# Indeterminate solution of 2nd order nonlinear differential equation

I seek to prove a solution in power series in y or by numerical methods for the second order nonlinear differential equation:

nlde = {Sqrt[1 - f[y]^2] f''[y] + y == 0, f' == 0, f == 1};


It seems that there is an analytical answer in power series for this ODE (see appendix in this paper): My failed attempts to prove the analytical solution with Mathematica:

Power series:

AsymptoticDSolveValue[nlde, f, {y, 0, 4}]
(* Indeterminate expression 0 ComplexInfinity encountered*)

Series[DifferentialRoot[Function @@ {{f, y}, nlde}][y], {y, 0, 4}]
(* supplied equation is not a
linear differential equation with polynomial coefficient *)


Numerical:

NDSolveValue[nlde, f, {y, 0, 4}]
(* Infinite expression encountered*)


Anyone has any suggestions on how to solve the equation? Thanks!

• The ode is singular for t=0! Feb 1, 2021 at 13:58
• If you look at the result of SolveAlways[With[{f = C + Sum[C[k] y^k, {k, 1, 6}] + O[y]^7}, Sqrt[1 - f^2] D[f, {y, 2}] + y == 0], y], you might get an idea on what constraints your series coefficients have to follow for a power series to satisfy your nonlinear ODE. Feb 1, 2021 at 14:03
• Yes, it is singular. Somehow there appears to be an analytic solution in power series (see edited question). The approach of using SolveAlways doesn't seem to give the same coefficients as the expected results Feb 1, 2021 at 14:15
• Using the excerpt you have shown, you could use SolveAlways[] with formula A6: 1 + Sum[C[k] y^k, {k, 2, 10}] /. With[{g = -Sum[C[k] y^(k - 2), {k, 2, 10}] + O[y]^(11 - 2)}, Last[SolveAlways[g (2 - y^2 g) (y^2 D[g, {y, 2}] + 4 y D[g, y] + 2 g)^2 == 1, y]]] Feb 2, 2021 at 2:19
• Yes, your approach is correct. It seems that SolveAlways is picking even the other solutions for the imaginary coefficients! Feb 2, 2021 at 17:53

If we rationalize the DE, we can get an asymptotic solution:

nlde2 = {(1 - f[y]^2) f''[y]^2 - y^2 == 0, f' == 0, f == 1};
asol = AsymptoticDSolveValue[nlde2, f, {y, 0, 8}]


AsymptoticDSolveValue::asdb: There are multiple solution branches for the equations, but AsymptoticDSolveValue will return only one.

1 - y^2/2 - y^4/104 - (67 y^6)/83824 - (49463 y^8)/496908672


It returns a solution that satisfies the original nlde for y >= 0:

sol = {f -> Function[y, Evaluate[asol + O[y]^(Exponent[asol, y] + 1)]]} First@nlde /. Equal -> Subtract /. sol
Simplify[%, y >= 0] ### Alternative

Implementing the method in the paper (sans rationalization):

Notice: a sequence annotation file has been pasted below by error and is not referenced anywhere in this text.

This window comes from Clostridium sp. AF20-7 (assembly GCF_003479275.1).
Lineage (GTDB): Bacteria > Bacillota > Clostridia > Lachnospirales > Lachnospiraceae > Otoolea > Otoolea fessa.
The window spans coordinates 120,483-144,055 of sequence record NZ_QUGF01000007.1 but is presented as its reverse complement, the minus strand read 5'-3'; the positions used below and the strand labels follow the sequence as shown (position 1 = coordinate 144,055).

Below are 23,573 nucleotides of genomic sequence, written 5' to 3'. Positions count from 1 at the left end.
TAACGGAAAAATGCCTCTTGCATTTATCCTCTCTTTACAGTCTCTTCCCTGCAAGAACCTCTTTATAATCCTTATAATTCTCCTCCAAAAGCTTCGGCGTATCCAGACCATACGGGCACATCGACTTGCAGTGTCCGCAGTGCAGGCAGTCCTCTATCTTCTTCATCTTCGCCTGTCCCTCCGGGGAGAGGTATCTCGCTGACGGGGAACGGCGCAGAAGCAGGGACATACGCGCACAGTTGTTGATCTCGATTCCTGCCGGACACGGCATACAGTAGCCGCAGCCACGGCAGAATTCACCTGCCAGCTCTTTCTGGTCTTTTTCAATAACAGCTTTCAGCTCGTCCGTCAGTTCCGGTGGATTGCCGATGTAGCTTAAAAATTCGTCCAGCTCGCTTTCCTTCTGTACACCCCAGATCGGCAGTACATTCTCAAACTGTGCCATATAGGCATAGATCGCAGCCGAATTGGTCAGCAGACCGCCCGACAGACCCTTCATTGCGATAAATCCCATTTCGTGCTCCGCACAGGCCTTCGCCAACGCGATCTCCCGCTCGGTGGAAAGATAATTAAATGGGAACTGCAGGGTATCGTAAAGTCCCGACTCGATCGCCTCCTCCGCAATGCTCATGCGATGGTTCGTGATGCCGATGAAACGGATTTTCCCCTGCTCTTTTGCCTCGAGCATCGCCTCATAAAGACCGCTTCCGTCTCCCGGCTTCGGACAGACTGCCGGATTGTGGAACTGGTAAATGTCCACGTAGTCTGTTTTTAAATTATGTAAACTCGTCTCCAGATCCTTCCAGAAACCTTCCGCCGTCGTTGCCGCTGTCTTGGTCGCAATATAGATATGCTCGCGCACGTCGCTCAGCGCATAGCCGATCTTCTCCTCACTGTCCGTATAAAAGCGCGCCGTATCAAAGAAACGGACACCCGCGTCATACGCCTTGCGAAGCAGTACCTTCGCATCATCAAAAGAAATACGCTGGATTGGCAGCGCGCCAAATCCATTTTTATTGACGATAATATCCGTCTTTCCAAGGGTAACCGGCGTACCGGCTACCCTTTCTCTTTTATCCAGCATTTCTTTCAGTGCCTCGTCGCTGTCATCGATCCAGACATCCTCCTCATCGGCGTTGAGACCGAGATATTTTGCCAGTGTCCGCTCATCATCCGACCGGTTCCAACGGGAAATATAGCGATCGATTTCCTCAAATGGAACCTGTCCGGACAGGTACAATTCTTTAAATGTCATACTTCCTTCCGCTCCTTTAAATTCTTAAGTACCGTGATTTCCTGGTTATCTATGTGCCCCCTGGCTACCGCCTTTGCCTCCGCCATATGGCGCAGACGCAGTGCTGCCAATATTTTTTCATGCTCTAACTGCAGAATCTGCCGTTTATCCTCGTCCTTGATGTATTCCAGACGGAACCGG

nlde3 = nlde /. f -> Function[y, 1 - y^2 g[y]] //
FullSimplify[#, y > 0] & 1 - y^2 AsymptoticDSolveValue[{First@nlde3, Reduce[nlde3 /. y -> 0]},
g, {y, 0, 6}] // Expand • I think the point is that Sqrt[] is not analytic at 0, which is where Sqrt[1 - f[y]^2] starts. Feb 1, 2021 at 14:31
• Thanks! It seems the trick is to rationalise the ODE with the square root term. The power series solution works now. The numerical approach with NDSolveValue[nlde2, f, {y, 0, 4}] still complains about indeterminate expressions encountered. Feb 1, 2021 at 15:01

A direct way to get the solution, known from perturbation theory, follows with assumptions f=1+y+...and y>0

cl = CoefficientList[Simplify[Normal[Series[Sqrt[1 - f[y]^2] f''[y] + y
/.f -> Function[y, 1 + Sum[C[k] y^k, {k, 2, 6}]], {y, 0, 5}]],y > 0], y]

sol=Solve[0 == cl , {C, C, C, C, C}]
(*{{C -> -(1/2), C -> 0, C -> -(1/104), C -> 0,C -> -(67/83824)}}*)

Function[y, 1 + Sum[C[k] y^k, {k, 2, 6}]][y]/.sol
(*1 - y^2/2 - y^4/104 - (67 y^6)/83824*)

• Thanks! Your approach works. It seems to be critical to set the two first terms 1+0 and then add the coefficients for this work. Feb 1, 2021 at 15:15
• @Ferca The method works for the general case C,C too. Analyzing the coefficientlist let you derive conditions for the existence of a power serie. Feb 1, 2021 at 18:38
• cl = CoefficientList[ Simplify[ Normal[Series[ Sqrt[1 - f[y]^2] f''[y] + y /. f -> Function[y, C + Sum[C[k] y^k, {k, 1, 6}]], {y, 0, 5}]], y > 0], y]; sol = Solve[0 == cl, {C, C, C, C, C, C, C}]; Function[y, C + Sum[C[k] y^k, {k, 1, 6}]][y] /. sol; % /. C -> 1 leads to Indeterminate Feb 1, 2021 at 19:40
• @Ferca No , you have to solve it step by step: First look at cl[] which vanishs for C->1 (or C->0) , Second set C=1 and look at cl[] which only vanishs for C->1. And so on... Feb 2, 2021 at 6:58
• @Ferca In this way you might find a second solution for arbitrary C,C : Solve[0 == cl[[1 ;; 3]], {C, C, C}] // Simplify (*{{C -> 0, C -> -(1/(6 Sqrt[1 - C^2])), C -> -((C C)/(12 (1 - C^2)^(3/2)))}}*) Feb 2, 2021 at 7:31